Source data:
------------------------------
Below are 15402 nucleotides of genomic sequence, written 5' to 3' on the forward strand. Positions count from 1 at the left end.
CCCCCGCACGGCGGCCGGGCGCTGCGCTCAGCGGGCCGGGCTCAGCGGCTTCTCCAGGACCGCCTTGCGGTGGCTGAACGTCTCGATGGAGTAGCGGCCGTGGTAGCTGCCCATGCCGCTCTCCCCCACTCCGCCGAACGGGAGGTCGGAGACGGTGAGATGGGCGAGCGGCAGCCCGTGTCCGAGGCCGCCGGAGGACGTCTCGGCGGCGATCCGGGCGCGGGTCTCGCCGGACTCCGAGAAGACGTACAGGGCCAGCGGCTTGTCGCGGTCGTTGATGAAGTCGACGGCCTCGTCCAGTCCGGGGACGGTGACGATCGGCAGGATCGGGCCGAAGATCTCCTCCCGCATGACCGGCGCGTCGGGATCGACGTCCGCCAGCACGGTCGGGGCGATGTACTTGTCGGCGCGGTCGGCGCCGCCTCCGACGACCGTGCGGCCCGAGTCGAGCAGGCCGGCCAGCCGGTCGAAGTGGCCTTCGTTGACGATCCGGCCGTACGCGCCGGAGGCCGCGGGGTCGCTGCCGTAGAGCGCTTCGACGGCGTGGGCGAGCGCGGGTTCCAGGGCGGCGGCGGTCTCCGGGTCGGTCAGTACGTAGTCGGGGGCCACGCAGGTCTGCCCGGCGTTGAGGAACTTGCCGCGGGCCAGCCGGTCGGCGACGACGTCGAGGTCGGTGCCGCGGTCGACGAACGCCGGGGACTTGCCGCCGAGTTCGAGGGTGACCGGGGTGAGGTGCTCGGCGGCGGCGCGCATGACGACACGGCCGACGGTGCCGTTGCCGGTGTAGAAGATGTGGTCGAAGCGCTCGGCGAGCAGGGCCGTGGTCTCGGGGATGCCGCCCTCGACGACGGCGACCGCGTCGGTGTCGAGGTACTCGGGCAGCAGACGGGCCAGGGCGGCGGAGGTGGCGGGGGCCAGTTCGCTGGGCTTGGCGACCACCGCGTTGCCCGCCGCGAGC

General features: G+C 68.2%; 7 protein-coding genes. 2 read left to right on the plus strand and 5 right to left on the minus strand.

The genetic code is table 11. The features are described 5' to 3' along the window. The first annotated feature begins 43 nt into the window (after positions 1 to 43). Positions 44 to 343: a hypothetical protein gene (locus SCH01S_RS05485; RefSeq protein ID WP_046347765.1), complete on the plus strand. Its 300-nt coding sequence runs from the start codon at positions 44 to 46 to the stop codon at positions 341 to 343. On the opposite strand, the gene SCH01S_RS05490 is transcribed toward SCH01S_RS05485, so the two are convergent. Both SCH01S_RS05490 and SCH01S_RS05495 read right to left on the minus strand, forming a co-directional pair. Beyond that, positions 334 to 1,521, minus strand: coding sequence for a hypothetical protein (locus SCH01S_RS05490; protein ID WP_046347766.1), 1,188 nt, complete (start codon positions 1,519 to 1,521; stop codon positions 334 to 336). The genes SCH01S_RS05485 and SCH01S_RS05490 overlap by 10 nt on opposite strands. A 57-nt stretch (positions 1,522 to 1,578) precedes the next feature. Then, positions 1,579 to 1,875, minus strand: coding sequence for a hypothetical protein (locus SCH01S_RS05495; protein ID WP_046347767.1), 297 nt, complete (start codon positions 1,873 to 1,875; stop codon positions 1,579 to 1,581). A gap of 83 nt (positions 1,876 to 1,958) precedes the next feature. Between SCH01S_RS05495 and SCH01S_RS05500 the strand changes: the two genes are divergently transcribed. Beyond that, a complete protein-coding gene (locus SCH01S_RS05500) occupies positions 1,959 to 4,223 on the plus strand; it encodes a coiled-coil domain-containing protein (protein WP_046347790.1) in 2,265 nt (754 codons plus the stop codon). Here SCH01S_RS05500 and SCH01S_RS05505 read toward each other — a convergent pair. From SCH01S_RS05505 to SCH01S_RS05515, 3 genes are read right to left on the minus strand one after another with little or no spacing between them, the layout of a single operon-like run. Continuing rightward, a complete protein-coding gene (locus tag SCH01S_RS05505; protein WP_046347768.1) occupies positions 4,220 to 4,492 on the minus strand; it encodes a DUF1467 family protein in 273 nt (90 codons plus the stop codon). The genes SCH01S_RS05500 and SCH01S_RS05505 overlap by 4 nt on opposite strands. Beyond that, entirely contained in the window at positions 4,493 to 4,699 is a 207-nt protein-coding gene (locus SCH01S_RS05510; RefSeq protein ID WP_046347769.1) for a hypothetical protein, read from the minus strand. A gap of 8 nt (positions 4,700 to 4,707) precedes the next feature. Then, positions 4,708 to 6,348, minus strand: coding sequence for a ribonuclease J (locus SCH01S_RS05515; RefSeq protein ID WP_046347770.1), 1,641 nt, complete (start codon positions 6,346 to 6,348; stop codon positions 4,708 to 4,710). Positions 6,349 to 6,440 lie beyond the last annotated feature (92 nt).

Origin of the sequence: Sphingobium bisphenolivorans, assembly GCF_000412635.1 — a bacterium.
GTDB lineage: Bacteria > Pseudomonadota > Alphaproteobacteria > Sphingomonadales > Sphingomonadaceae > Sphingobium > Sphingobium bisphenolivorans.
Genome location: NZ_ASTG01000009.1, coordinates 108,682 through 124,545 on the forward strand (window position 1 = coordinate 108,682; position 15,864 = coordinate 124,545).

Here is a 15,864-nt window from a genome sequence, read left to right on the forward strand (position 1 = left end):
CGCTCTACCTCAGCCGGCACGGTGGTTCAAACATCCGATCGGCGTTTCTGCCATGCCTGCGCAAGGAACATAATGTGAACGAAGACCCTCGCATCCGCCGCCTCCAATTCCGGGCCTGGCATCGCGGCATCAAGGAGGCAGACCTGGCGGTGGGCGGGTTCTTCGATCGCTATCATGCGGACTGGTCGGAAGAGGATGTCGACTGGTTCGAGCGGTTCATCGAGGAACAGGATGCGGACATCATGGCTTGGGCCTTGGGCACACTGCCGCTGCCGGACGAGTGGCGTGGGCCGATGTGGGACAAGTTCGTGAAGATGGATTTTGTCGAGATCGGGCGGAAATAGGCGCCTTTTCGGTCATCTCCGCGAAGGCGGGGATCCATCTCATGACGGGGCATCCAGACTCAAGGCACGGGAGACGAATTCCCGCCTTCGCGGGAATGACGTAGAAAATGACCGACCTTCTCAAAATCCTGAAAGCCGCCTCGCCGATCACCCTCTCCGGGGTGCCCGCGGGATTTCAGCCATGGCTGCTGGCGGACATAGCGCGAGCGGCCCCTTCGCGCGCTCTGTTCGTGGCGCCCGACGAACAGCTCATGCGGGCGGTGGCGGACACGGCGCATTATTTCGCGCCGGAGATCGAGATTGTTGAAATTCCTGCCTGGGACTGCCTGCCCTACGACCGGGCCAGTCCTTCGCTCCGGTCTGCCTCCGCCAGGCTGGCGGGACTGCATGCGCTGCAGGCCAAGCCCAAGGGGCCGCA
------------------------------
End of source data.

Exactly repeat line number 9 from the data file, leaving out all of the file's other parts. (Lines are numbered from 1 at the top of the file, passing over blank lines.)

CGCTCTACCTCAGCCGGCACGGTGGTTCAAACATCCGATCGGCGTTTCTGCCATGCCTGCGCAAGGAACATAATGTGAACGAAGACCCTCGCATCCGCCGCCTCCAATTCCGGGCCTGGCATCGCGGCATCAAGGAGGCAGACCTGGCGGTGGGCGGGTTCTTCGATCGCTATCATGCGGACTGGTCGGAAGAGGATGTCGACTGGTTCGAGCGGTTCATCGAGGAACAGGATGCGGACATCATGGCTTGGGCCTTGGGCACACTGCCGCTGCCGGACGAGTGGCGTGGGCCGATGTGGGACAAGTTCGTGAAGATGGATTTTGTCGAGATCGGGCGGAAATAGGCGCCTTTTCGGTCATCTCCGCGAAGGCGGGGATCCATCTCATGACGGGGCATCCAGACTCAAGGCACGGGAGACGAATTCCCGCCTTCGCGGGAATGACGTAGAAAATGACCGACCTTCTCAAAATCCTGAAAGCCGCCTCGCCGATCACCCTCTCCGGGGTGCCCGCGGGATTTCAGCCATGGCTGCTGGCGGACATAGCGCGAGCGGCCCCTTCGCGCGCTCTGTTCGTGGCGCCCGACGAACAGCTCATGCGGGCGGTGGCGGACACGGCGCATTATTTCGCGCCGGAGATCGAGATTGTTGAAATTCCTGCCTGGGACTGCCTGCCCTACGACCGGGCCAGTCCTTCGCTCCGGTCTGCCTCCGCCAGGCTGGCGGGACTGCATGCGCTGCAGGCCAAGCCCAAGGGGCCGCA